Consumer price inflation - the rate at which prices faced by consumers have been increasing - has been at multi-decade highs for most advanced economies in the G7 group of countries although it remains below the peaks of the 1970s, which followed two major oil shocks.
Over two-thirds (69%) of 29 countries have "high" or "very high" inflation compared with their 50-year trends; approximately three-quarters (79%) experienced 12-month Consumer Prices Index (CPI) inflation rates above 6% in September 2022, the most prevalent global inflation has been since 2008.
Global energy price increases have preceded most spikes in global inflation since the 1970s, including the two oil price shocks in the 1970s and the 1990, 2001, 2008 and 2011 economic events.
Consumer price inflation in the UK has reached highs not seen for around 40 years. Higher tradable goods prices reflect the global recovery from the coronavirus (COVID-19) pandemic, including the effects of imbalances in product and labour markets. Food and energy prices have also increased markedly this year, particularly gas prices, largely in response to the conflict in Ukraine.
The impact of higher global food, energy and goods prices are affecting global inflation today. We look at inflationary trends for 29 economies over the last 50 years, including how these compare between and within these countries. These price distributions provide new insights into the breadth and depth of current inflationary pressures.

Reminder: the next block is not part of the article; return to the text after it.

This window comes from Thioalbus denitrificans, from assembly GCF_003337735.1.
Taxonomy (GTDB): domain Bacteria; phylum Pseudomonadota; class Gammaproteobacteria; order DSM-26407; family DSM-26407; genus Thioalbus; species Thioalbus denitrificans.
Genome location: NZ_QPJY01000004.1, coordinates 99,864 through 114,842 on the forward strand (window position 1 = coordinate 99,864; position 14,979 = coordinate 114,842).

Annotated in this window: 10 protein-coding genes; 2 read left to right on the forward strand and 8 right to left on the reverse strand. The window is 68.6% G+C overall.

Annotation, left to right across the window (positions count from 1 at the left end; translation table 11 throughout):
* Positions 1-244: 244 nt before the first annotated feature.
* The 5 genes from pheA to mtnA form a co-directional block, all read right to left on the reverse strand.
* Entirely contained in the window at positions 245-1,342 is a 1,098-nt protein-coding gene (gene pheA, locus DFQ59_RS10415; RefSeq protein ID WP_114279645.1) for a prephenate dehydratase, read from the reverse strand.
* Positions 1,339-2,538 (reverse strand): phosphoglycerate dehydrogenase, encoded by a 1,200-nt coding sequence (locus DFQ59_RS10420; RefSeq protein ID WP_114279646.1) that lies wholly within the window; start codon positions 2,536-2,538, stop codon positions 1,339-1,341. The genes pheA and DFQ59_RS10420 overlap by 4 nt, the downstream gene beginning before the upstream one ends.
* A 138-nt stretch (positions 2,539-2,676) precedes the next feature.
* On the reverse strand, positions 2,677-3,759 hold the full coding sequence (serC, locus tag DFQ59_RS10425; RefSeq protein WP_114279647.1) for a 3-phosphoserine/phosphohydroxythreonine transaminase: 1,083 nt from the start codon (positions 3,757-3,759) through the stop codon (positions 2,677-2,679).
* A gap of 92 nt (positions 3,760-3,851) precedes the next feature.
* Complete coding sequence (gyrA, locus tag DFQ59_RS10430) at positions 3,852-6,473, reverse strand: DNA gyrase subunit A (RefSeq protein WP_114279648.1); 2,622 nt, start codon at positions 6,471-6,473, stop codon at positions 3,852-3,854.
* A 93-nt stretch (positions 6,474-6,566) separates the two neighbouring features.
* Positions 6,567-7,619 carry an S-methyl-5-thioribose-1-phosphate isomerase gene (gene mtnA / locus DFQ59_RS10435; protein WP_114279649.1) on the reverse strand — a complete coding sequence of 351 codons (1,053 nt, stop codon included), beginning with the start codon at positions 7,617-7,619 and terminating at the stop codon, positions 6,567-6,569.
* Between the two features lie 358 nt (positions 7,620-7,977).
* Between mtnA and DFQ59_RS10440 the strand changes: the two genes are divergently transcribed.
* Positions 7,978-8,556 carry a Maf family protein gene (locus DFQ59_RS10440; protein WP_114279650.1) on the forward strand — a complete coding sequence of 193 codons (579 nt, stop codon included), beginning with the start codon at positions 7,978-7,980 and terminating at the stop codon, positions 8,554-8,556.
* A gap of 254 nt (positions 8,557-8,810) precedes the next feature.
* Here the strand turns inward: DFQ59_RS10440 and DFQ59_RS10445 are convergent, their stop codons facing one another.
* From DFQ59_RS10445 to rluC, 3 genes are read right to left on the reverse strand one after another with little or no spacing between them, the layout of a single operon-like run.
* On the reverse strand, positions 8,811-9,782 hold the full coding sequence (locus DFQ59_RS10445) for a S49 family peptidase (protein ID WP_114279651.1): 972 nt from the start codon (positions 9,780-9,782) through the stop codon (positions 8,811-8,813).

The Harmonised Index of Consumer Prices (HICP) is the most comparable agreed upon measure, equivalent to our Consumer Prices Index (CPI), but it is not produced for all G7 countries. For this analysis, we have used the latest Organisation for Economic Co-operation and Development (OECD) figures, which allow comparisons of a large range of countries over several decades.
There are definitional differences between the measures used by each country, especially the treatment of owner occupiers' housing costs. However, all countries include energy and food in their consumer prices, which have been the main drivers of inflation over recent months. For the UK, we use the Consumer Prices Index including owner occupiers' housing costs (CPIH), our most comprehensive measure of consumer prices and also the measure the OECD reports.Back to table of contents
The recent increase in price inflation has been a global feature, where higher producer prices have been feeding through into consumer prices. In recent months, consumer price inflation has been at multi-decade highs for all G7 countries, except Japan, which remains an outlier (Figure 1).